• In a late response to John Bentin's comment, if $X$ were replaced by the space of bounded real functions, then the norms would only be seminorms, and would not satisfy $\|x\|=0\implies x=0$. Limits would not be unique. – Jonas Meyer Dec 5 '12 at 14:50

Note first that your example spaces cannot give what you want because in both spaces the coordinate evaluation functionals are continuous and separate points.

Examples are easy. Take in $\ell_2$ a linearly independent sequence that converges to a non zero vector, such as $x_n := e_1 + n^{-1}e_n$, $n=2,3,...$. Map $x_n$ to $n^{-1}e_n$ in $\ell_2$ and extend to a linear isomorphism from $\ell_2$ onto $\ell_2$.

• The moral of this is "Any independent sequence can be made to converge to zero". – Ewan Delanoy Feb 1 '11 at 13:04
• The first note is nice -- my norms weren't smelling good and I didn't know why ; now I know! I should have thought about it. For your example, I'm not sure I got everything ; I assume $e_n$ is the sequence which takes the value $1$ in rank $n-1$ (where $n\geq1$) and zero elsewhere. The family $(e_n)_{n\geq1}$ is orthonormal and generates a dense subspace. The family $(x_n)_{n\geq1}$ generates the same subspace, and is free. Good. – Julien Puydt Feb 1 '11 at 20:44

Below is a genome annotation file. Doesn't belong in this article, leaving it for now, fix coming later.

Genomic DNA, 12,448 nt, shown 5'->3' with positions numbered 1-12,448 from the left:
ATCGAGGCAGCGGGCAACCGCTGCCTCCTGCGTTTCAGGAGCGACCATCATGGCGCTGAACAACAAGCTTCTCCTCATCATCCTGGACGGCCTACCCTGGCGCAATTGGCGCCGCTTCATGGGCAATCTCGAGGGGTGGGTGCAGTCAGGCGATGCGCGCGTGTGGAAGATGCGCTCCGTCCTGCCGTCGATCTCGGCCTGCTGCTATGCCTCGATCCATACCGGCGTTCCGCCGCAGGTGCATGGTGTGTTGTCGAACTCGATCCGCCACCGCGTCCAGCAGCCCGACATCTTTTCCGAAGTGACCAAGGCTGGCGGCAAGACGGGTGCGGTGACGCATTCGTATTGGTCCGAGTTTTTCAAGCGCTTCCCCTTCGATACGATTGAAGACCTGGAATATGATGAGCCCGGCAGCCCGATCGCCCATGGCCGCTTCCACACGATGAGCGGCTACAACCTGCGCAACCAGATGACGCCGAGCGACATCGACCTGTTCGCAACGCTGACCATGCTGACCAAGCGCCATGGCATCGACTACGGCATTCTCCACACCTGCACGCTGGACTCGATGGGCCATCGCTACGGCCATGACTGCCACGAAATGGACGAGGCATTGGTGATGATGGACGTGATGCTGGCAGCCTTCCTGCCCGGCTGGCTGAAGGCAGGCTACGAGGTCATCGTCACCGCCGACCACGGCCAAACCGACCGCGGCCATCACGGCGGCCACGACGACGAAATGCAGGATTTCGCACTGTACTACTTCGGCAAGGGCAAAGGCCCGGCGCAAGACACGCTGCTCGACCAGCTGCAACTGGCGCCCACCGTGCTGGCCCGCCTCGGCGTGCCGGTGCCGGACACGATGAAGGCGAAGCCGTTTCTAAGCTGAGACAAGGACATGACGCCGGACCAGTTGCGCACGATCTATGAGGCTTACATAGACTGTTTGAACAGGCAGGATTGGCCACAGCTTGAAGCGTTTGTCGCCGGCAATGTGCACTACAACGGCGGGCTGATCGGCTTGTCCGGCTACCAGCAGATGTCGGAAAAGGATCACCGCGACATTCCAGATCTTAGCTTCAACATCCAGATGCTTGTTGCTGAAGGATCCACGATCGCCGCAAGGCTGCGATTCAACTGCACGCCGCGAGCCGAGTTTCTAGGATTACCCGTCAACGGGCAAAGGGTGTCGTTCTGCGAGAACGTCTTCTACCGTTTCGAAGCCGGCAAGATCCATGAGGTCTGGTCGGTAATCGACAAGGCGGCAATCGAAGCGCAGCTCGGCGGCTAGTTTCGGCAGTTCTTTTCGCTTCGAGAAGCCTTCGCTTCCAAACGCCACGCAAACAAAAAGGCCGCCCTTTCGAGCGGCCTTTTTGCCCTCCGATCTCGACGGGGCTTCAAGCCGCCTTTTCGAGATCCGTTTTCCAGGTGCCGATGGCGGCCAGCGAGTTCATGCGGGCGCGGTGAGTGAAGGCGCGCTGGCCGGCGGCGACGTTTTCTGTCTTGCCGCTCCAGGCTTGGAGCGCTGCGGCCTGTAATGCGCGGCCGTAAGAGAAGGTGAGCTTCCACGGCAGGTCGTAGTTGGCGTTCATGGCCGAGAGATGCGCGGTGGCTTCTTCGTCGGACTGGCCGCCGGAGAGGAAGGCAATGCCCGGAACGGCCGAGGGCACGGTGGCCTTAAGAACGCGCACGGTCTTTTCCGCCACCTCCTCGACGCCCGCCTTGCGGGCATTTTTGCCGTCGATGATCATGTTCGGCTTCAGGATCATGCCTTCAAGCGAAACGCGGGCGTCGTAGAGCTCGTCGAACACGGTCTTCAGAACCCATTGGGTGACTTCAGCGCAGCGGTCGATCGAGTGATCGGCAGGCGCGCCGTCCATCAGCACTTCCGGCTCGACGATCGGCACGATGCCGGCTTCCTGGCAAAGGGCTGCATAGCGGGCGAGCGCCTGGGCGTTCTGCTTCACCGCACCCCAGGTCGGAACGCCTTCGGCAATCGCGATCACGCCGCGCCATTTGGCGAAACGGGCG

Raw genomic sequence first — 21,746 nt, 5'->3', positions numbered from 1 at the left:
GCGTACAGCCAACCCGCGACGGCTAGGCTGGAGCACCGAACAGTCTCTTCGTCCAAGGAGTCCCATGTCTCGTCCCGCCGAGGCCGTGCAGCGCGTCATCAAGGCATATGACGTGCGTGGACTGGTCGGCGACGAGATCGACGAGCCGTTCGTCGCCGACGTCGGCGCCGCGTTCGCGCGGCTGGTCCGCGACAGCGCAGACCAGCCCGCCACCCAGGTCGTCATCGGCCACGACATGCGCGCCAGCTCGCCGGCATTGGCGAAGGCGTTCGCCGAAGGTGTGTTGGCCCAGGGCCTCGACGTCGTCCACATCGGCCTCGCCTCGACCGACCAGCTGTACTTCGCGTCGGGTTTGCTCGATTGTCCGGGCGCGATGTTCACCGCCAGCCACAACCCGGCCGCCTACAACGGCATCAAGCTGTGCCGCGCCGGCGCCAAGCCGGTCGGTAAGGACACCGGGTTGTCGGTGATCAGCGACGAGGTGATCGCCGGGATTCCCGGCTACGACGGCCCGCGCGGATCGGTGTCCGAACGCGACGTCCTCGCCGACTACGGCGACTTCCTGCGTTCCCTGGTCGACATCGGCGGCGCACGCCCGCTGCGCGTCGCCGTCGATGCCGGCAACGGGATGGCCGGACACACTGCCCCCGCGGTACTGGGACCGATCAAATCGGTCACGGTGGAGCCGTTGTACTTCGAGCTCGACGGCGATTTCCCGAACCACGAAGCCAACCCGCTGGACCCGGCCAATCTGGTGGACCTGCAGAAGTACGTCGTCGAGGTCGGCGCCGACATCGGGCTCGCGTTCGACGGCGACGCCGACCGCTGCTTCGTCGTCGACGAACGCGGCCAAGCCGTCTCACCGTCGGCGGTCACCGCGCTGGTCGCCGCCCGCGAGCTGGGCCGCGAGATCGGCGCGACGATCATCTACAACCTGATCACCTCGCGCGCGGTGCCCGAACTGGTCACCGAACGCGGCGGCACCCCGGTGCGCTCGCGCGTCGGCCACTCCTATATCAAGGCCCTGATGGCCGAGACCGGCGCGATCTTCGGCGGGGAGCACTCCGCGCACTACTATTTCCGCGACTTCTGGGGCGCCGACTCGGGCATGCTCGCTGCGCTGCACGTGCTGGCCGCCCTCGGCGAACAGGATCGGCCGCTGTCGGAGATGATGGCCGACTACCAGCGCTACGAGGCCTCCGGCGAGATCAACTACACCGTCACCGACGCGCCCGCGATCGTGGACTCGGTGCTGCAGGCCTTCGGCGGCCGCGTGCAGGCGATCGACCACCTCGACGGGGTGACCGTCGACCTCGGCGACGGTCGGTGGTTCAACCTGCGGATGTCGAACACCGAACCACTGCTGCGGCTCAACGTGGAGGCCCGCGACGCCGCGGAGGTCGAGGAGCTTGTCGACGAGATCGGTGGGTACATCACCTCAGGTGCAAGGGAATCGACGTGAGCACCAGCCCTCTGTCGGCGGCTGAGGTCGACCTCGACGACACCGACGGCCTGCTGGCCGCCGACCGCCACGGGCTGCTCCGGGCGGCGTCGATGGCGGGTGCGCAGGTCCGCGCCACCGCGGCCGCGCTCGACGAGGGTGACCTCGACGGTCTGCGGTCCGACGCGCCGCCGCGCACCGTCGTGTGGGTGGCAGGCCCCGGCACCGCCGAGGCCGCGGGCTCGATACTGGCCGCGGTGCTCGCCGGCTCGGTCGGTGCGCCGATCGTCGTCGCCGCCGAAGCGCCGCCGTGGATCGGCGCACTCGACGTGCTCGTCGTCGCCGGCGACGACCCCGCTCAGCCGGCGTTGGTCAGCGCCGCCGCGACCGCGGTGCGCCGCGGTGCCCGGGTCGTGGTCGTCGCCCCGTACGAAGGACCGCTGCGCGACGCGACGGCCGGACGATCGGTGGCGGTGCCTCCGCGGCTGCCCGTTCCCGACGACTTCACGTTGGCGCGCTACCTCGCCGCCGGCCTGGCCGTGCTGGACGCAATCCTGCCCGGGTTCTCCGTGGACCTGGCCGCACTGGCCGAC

• I can then define a linear operator on that subspace like you explain. If I can extend it to the whole space and keep it injective, I guess I'll be able to skew the usual norm with that. But it's not clear how I'll extend it... – Julien Puydt Feb 1 '11 at 20:45
• You just take $A$ and $B$ so that $A\cup (x_n)$ and $B \cup (e_n)$ are Hamel bases for $\ell_2$, map $A$ one to one onto $B$, and extend linearly. – Bill Johnson Feb 1 '11 at 21:14
• Ah, so you were thinking about an algebraic extension - I was wondering if you hadn't something like the density in mind, in which case it was more problematic. Good! – Julien Puydt Feb 1 '11 at 21:28

I was given IRL another beautiful answer to that question, and thought it would be nice to share.

Consider the space $\mathbb{K}[X]$ and a polynom $Q\neq0$ of degree $m$ ; define a new basis for the space by considering $\mathcal{B}_Q=1,X,\dots,X^m,X^{m+1}-Q,X^{m+2}-Q,\dots$, then a norm by $N_Q(P)=\sup_{n\in\mathbb N}\frac1{2^n}|a_n|$ where $(a_n)_{n\in\mathbb{N}}$ are the coefficients of $P$ in $\mathcal{B}_Q$.